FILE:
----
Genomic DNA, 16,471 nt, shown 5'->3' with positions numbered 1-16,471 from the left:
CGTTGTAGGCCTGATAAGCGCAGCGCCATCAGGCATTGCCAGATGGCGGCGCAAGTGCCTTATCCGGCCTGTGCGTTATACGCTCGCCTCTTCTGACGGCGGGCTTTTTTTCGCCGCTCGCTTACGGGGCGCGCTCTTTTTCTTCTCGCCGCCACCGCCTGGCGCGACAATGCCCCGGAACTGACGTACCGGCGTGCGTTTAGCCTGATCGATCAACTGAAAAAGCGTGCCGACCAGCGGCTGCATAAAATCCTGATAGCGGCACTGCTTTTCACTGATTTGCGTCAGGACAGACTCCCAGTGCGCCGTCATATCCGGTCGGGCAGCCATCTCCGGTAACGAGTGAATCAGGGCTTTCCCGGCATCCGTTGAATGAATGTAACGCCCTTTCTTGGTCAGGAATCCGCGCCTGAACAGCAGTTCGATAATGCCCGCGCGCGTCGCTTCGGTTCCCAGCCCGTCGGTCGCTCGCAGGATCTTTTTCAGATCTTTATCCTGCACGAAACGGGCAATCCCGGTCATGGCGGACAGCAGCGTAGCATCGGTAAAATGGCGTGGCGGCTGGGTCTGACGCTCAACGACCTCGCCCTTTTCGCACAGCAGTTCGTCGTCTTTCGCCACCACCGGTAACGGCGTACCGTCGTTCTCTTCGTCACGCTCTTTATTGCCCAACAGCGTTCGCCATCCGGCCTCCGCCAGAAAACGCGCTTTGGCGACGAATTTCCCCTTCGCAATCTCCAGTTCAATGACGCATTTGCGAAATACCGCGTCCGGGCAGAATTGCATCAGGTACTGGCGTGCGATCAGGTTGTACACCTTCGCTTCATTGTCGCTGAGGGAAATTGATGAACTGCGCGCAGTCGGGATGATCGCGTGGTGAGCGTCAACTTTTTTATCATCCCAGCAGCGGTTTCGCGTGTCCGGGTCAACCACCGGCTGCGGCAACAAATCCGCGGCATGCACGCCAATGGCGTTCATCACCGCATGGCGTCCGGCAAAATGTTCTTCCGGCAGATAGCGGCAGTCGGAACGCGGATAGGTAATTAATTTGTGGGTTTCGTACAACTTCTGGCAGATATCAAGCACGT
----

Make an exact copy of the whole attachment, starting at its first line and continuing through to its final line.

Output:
Genomic DNA, 16,471 nt, shown 5'->3' with positions numbered 1-16,471 from the left:
CGTTGTAGGCCTGATAAGCGCAGCGCCATCAGGCATTGCCAGATGGCGGCGCAAGTGCCTTATCCGGCCTGTGCGTTATACGCTCGCCTCTTCTGACGGCGGGCTTTTTTTCGCCGCTCGCTTACGGGGCGCGCTCTTTTTCTTCTCGCCGCCACCGCCTGGCGCGACAATGCCCCGGAACTGACGTACCGGCGTGCGTTTAGCCTGATCGATCAACTGAAAAAGCGTGCCGACCAGCGGCTGCATAAAATCCTGATAGCGGCACTGCTTTTCACTGATTTGCGTCAGGACAGACTCCCAGTGCGCCGTCATATCCGGTCGGGCAGCCATCTCCGGTAACGAGTGAATCAGGGCTTTCCCGGCATCCGTTGAATGAATGTAACGCCCTTTCTTGGTCAGGAATCCGCGCCTGAACAGCAGTTCGATAATGCCCGCGCGCGTCGCTTCGGTTCCCAGCCCGTCGGTCGCTCGCAGGATCTTTTTCAGATCTTTATCCTGCACGAAACGGGCAATCCCGGTCATGGCGGACAGCAGCGTAGCATCGGTAAAATGGCGTGGCGGCTGGGTCTGACGCTCAACGACCTCGCCCTTTTCGCACAGCAGTTCGTCGTCTTTCGCCACCACCGGTAACGGCGTACCGTCGTTCTCTTCGTCACGCTCTTTATTGCCCAACAGCGTTCGCCATCCGGCCTCCGCCAGAAAACGCGCTTTGGCGACGAATTTCCCCTTCGCAATCTCCAGTTCAATGACGCATTTGCGAAATACCGCGTCCGGGCAGAATTGCATCAGGTACTGGCGTGCGATCAGGTTGTACACCTTCGCTTCATTGTCGCTGAGGGAAATTGATGAACTGCGCGCAGTCGGGATGATCGCGTGGTGAGCGTCAACTTTTTTATCATCCCAGCAGCGGTTTCGCGTGTCCGGGTCAACCACCGGCTGCGGCAACAAATCCGCGGCATGCACGCCAATGGCGTTCATCACCGCATGGCGTCCGGCAAAATGTTCTTCCGGCAGATAGCGGCAGTCGGAACGCGGATAGGTAATTAATTTGTGGGTTTCGTACAACTTCTGGCAGATATCAAGCACGT